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  • Problem on redirect_uri address

    Hi

    I am having problem url redirect address after a successful authorization.
    The redirect address has # instead of ?

    Is this a bug in
    Code:
    AuthorizationEndpoint.appendAccessToken
    http://localhost:8080/oauth/authorize?response_type=token&client_id=900c3eab9c d06fea&scope=read&redirect_uri=http://localhost:8080/api/photos
    to

    http://localhost:8080/api/photos#access_token=688511b6-3e41-4220-9981-010f470471d9&token_type=bearer&expires_in=36480

    If I change # to ? then the url works fine.

  • #2
    It looks like you're getting what you asked for there - if you ask for response_type=token you get a fragment encoded token. Look up "Implicit Grant Type" in the spec.

    Comment


    • #3
      Are you saying I asked for http://localhost:8080/api/photos#access_token?

      Why it isn't ? in the uri?

      Comment


      • #4
        Originally posted by shahbazi View Post
        Why it isn't ? in the uri?
        Why should it be? Did you read the spec on implicit grants? Is that not what you need? Please try to explain a bit more what you expect to happen and why.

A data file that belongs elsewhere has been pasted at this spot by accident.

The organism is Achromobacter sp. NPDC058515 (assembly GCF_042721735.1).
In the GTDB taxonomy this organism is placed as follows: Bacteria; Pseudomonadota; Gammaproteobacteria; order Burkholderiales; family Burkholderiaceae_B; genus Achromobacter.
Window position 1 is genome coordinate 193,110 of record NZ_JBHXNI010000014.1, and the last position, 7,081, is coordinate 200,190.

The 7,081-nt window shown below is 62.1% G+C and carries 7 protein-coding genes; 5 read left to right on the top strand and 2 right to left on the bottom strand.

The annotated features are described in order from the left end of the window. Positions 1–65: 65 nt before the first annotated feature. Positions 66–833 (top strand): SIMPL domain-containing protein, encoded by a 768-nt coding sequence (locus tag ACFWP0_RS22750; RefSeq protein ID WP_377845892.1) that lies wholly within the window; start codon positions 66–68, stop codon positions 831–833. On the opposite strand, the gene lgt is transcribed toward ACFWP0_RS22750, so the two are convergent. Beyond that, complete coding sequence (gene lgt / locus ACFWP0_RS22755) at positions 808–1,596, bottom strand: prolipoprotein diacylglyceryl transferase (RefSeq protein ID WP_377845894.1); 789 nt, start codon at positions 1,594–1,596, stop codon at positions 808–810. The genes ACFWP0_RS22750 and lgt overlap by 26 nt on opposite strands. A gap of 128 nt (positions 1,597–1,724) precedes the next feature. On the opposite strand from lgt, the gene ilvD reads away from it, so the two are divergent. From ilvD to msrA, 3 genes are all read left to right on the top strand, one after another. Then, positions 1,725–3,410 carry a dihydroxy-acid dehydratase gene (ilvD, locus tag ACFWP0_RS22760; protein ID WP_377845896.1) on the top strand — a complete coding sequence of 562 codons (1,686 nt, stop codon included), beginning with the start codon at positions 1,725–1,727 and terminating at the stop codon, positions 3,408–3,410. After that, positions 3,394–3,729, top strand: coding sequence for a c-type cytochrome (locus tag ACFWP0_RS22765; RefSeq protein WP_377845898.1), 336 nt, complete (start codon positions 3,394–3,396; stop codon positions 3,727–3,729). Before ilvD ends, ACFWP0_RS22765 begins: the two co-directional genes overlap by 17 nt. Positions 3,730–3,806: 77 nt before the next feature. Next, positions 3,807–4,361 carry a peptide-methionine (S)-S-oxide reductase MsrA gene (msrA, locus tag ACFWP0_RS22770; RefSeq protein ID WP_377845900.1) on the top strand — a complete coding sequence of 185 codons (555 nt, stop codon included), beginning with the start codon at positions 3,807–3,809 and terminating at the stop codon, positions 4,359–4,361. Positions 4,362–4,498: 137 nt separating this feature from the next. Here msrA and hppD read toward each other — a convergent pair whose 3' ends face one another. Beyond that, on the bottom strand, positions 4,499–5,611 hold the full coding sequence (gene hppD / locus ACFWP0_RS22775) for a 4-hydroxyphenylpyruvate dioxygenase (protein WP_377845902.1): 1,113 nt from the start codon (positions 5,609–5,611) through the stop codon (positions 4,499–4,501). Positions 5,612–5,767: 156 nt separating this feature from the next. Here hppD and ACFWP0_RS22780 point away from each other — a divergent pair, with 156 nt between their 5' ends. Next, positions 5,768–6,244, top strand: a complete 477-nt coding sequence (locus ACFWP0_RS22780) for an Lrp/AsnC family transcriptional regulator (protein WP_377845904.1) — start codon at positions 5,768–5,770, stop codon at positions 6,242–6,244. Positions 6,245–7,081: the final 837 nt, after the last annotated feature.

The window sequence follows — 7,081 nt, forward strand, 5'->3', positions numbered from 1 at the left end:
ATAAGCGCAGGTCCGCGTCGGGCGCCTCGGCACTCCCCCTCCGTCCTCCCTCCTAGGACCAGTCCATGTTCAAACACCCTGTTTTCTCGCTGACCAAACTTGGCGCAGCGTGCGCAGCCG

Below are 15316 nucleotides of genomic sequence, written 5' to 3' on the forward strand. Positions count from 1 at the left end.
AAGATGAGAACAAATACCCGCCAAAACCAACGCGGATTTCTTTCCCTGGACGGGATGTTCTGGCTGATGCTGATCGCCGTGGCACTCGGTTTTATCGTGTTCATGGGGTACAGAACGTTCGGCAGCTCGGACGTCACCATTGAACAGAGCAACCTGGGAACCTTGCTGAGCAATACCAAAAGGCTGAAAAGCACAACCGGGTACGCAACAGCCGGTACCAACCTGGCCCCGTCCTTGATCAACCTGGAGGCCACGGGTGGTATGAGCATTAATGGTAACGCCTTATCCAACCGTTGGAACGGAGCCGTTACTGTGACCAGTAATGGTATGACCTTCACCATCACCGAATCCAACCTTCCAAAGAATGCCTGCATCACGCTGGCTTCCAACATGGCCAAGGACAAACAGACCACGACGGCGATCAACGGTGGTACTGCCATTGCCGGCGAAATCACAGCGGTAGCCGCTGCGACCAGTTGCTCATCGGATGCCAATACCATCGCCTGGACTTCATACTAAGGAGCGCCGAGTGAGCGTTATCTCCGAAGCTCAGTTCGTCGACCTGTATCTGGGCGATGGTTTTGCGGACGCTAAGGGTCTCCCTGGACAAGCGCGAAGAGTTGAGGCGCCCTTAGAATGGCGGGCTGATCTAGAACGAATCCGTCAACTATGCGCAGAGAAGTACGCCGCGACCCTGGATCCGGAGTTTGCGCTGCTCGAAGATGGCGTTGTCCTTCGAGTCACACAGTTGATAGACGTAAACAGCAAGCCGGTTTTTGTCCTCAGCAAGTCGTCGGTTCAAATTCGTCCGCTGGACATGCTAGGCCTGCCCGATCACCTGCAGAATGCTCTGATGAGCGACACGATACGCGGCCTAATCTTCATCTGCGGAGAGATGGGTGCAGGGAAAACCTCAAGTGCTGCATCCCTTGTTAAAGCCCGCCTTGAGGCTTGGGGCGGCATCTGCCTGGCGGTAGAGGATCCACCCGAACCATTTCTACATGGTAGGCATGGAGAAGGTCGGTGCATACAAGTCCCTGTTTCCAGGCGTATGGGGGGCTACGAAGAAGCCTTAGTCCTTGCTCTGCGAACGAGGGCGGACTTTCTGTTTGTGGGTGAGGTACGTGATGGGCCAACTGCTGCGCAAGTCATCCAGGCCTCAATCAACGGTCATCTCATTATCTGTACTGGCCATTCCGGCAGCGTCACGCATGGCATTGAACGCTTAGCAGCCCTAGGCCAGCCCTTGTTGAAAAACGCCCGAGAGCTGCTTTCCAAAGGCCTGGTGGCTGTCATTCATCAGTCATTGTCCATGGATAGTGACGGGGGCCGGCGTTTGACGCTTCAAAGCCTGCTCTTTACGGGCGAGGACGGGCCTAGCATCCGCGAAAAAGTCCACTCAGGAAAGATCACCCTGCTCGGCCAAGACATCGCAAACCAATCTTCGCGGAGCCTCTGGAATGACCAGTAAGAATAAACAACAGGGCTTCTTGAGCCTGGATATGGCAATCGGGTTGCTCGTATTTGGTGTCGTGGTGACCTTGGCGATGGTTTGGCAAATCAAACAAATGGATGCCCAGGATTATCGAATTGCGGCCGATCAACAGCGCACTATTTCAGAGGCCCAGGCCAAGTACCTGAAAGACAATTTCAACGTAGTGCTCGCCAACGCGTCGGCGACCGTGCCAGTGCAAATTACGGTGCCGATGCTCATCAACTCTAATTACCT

Comment


        • #5
          I am not sure, but I am think there is bug in line 53
          of OAuth2AuthenticationProcessingFilter request.getParameter(OAuth2AccessToken.ACCESS_TOKE N)
          can not read the access token from request while it come as #access_token

          Yes, I am reading the spec I don't know why we are using #

          The problem is, when I use
          http://localhost:8080/api/photos#acc...pires_in=41802
          It always goes to the Authorization Server's access confirm page. As soon as I change it to ?access_token=... then works perfectly.

          I've similar problem to this guy: http://java.resourcezen.com/facebook...s-access-token
          Last edited by shahbazi; Mar 3rd, 2012, 06:59 PM.

          Comment


          • #6
            Originally posted by shahbazi View Post
            Yes, I am reading the spec I don't know why we are using #
            Because that's what it says in the spec http://tools.ietf.org/html/draft-iet...#section-4.2.2. A URI fragment (after the #) is not passed on to the server by a browser client - that's intentional, and it's a feature exploited by the spec to prevent access tokens from being exposed in server logs etc. If your client is not able to consume the fragment, then you need a new client, or a new grant type.

            Comment

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